RCMP officers allege sexual abuse by doctor at Mounties' health office in N.S.
Halifax police are investigating allegations from dozens of female RCMP officers and recruits who say they were sexually assaulted by a doctor at the Mounties' health clinic in Nova Scotia over two decades.
The force's commanding officer in Nova Scotia, Assistant Commissioner Brian Brennan, said Tuesday "a multiple of dozens" of women have brought forward allegations of incidents between October 1981 and July 2003 at the RCMP health services office in the Halifax suburb of Bedford.
In a note to officers, he said he expects "many more" women to come forward in the months ahead.
"I am at a loss for words as I write this message to you. To say I'm shocked and disheartened doesn't seem like enough," Brennan wrote in the internal memo.
"This is an extremely devastating time for those who have shared their trauma and are reliving this, and I am beyond unsettled to think that an individual who this organization entrusted abused their position of power."
Lawyer David Klein, whose firm is one of two that represented female RCMP employees in a sexual harassment class action, said several of his clients had informed him the physician was nicknamed "Dr. Fingers."
Klein said in an interview from his Vancouver office that eight clients told him that the doctor gave them unneeded rectal exams, inserted his fingers into their vaginas without good reason and spent unusually long periods rubbing their breasts with his hands.
The lawyer said more women were contacting his office to tell their stories on Tuesday, but they were not necessarily bringing their reports forward to police.
Assistant Commissioner Stephen White, the force's acting chief human resources officer, said in an email to members that the allegations involved a doctor who conducted recruitment medical examinations and periodic health assessments on members.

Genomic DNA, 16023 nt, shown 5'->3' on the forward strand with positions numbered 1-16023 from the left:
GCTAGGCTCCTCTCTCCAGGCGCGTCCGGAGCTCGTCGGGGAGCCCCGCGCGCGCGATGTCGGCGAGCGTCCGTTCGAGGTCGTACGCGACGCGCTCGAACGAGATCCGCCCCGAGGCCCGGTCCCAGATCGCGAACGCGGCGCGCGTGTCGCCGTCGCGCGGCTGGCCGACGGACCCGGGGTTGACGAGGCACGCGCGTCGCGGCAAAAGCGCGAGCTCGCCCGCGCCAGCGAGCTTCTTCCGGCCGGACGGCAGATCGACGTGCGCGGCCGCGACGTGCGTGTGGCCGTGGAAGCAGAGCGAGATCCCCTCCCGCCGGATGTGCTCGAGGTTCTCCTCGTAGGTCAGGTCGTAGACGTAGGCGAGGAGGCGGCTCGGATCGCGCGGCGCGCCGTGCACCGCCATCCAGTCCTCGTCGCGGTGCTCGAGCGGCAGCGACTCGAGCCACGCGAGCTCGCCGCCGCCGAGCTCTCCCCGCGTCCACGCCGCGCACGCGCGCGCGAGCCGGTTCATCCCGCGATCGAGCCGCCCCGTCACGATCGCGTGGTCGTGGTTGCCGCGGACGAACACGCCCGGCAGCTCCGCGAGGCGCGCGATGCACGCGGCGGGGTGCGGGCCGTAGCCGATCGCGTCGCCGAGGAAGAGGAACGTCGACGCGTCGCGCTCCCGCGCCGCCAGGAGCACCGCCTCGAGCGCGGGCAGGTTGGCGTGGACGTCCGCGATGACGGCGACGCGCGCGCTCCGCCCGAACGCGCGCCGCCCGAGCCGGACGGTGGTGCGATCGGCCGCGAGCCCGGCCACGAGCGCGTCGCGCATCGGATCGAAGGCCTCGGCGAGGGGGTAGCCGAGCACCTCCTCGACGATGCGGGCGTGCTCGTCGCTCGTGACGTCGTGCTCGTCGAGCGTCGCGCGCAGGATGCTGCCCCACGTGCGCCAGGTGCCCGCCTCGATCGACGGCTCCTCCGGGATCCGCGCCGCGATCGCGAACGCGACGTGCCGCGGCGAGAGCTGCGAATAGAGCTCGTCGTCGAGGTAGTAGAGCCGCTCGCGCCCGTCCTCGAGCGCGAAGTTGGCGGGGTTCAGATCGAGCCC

Brennan said the RCMP has received its information from sources other than the recently settled class action involving over 1,000 female RCMP employees who alleged they were suffered sexual abuse and harassment.
He also said the potential scope of the investigation is very large because hundreds of women applied for the police force over the 23-year period in question and received medical exams from the doctor.
Yet, he said it has only recently come to light to senior management.
"To my knowledge, no information has been brought up to senior management of the RCMP in any regard," he said, referring to the time period before the allegations surfaced last November.
Const. Carol McIsaac, spokeswoman for Halifax Regional Police, says an investigation was opened after the allegations were brought to their attention late last week.
"The investigation is in the very early stages and is fluid at this time," she said in an email. "While we are unable to provide a specific number, we can confirm that we have received a number of calls so far."
Dr. Gus Grant, the registrar of the Nova Scotia College of Physicians and Surgeons, said the medical regulator also had not received reports like the ones described by Klein.
He said if they had, the college would have initiated an investigation. He also said the RCMP doctor had no record of any disciplinary findings against him and that the doctor is now retired.
Brennan said the applicants were new to the police force and this may have played a role in senior management not being informed.
"New people coming in, unfamiliar and with a desire to get into the RCMP, may not have realized at the time what was taking place. Over the years, maturity, exposure ... confidence would make them come forward at this time," he said.
Klein said he's pleased the police force has publicly released information about the case, and that it is offering support to the female employees who are reporting the assault.
"I'm glad to see women are coming forward ... It's vitally important a spotlight be shone on whatever occurred," he said.
"These stories are consistent. The reports we have from these eight women have a remarkable consistency and they happened years apart."
Klein said while it is plausible senior managers in the RCMP didn't hear of the allegations against the doctor, he thinks it's likely that other members of the police force were aware of the mistreatment of the applicants.
"I find it surprising that with that many women involved it didn't find its way through to other members of the RCMP," he said.
Klein said the case helps illustrate how important it is the police force act more quickly to bring in a series of 20 changes to its policies, committee structure and corporate culture aimed at reducing sexual assault, harassment and discrimination.
The changes were part of the negotiated class action settlement.
The RCMP formally apologized in 2016 to hundreds of former and serving female officers who were sexually harassed while working for the police force over the past 40 years.
It also announced settlements of up to $220,000 for women who were sexually abused, and set up a claims process for the women.
At the time, the lawyers involved estimated that more than 1,000 claimants will receive about $89 million.